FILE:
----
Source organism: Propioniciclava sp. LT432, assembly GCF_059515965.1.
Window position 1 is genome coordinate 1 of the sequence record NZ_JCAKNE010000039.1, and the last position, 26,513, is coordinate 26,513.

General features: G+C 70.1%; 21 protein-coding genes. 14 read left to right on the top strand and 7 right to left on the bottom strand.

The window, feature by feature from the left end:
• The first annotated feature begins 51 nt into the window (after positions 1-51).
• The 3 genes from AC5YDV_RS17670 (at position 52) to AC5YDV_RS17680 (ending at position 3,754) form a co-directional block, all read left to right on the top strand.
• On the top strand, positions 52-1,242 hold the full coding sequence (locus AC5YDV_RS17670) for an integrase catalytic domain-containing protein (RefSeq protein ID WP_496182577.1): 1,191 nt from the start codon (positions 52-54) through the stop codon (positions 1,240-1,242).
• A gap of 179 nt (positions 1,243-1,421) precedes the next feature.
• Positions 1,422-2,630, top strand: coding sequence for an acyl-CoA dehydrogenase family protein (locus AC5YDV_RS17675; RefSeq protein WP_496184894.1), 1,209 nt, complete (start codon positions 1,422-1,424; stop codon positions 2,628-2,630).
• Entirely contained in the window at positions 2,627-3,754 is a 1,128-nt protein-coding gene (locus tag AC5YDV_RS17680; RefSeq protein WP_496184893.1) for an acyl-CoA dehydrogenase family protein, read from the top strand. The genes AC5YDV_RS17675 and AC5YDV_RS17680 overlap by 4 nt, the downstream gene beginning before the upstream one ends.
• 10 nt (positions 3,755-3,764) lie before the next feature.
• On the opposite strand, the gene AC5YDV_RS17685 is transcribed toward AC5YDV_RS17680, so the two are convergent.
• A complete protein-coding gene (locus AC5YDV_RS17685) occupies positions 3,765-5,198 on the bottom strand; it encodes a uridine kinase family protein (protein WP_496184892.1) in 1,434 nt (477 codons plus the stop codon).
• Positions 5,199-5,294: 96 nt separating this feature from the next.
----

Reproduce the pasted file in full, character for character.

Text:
Source organism: Propioniciclava sp. LT432, assembly GCF_059515965.1.
Window position 1 is genome coordinate 1 of the sequence record NZ_JCAKNE010000039.1, and the last position, 26,513, is coordinate 26,513.

General features: G+C 70.1%; 21 protein-coding genes. 14 read left to right on the top strand and 7 right to left on the bottom strand.

The window, feature by feature from the left end:
• The first annotated feature begins 51 nt into the window (after positions 1-51).
• The 3 genes from AC5YDV_RS17670 (at position 52) to AC5YDV_RS17680 (ending at position 3,754) form a co-directional block, all read left to right on the top strand.
• On the top strand, positions 52-1,242 hold the full coding sequence (locus AC5YDV_RS17670) for an integrase catalytic domain-containing protein (RefSeq protein ID WP_496182577.1): 1,191 nt from the start codon (positions 52-54) through the stop codon (positions 1,240-1,242).
• A gap of 179 nt (positions 1,243-1,421) precedes the next feature.
• Positions 1,422-2,630, top strand: coding sequence for an acyl-CoA dehydrogenase family protein (locus AC5YDV_RS17675; RefSeq protein WP_496184894.1), 1,209 nt, complete (start codon positions 1,422-1,424; stop codon positions 2,628-2,630).
• Entirely contained in the window at positions 2,627-3,754 is a 1,128-nt protein-coding gene (locus tag AC5YDV_RS17680; RefSeq protein WP_496184893.1) for an acyl-CoA dehydrogenase family protein, read from the top strand. The genes AC5YDV_RS17675 and AC5YDV_RS17680 overlap by 4 nt, the downstream gene beginning before the upstream one ends.
• 10 nt (positions 3,755-3,764) lie before the next feature.
• On the opposite strand, the gene AC5YDV_RS17685 is transcribed toward AC5YDV_RS17680, so the two are convergent.
• A complete protein-coding gene (locus AC5YDV_RS17685) occupies positions 3,765-5,198 on the bottom strand; it encodes a uridine kinase family protein (protein WP_496184892.1) in 1,434 nt (477 codons plus the stop codon).
• Positions 5,199-5,294: 96 nt separating this feature from the next.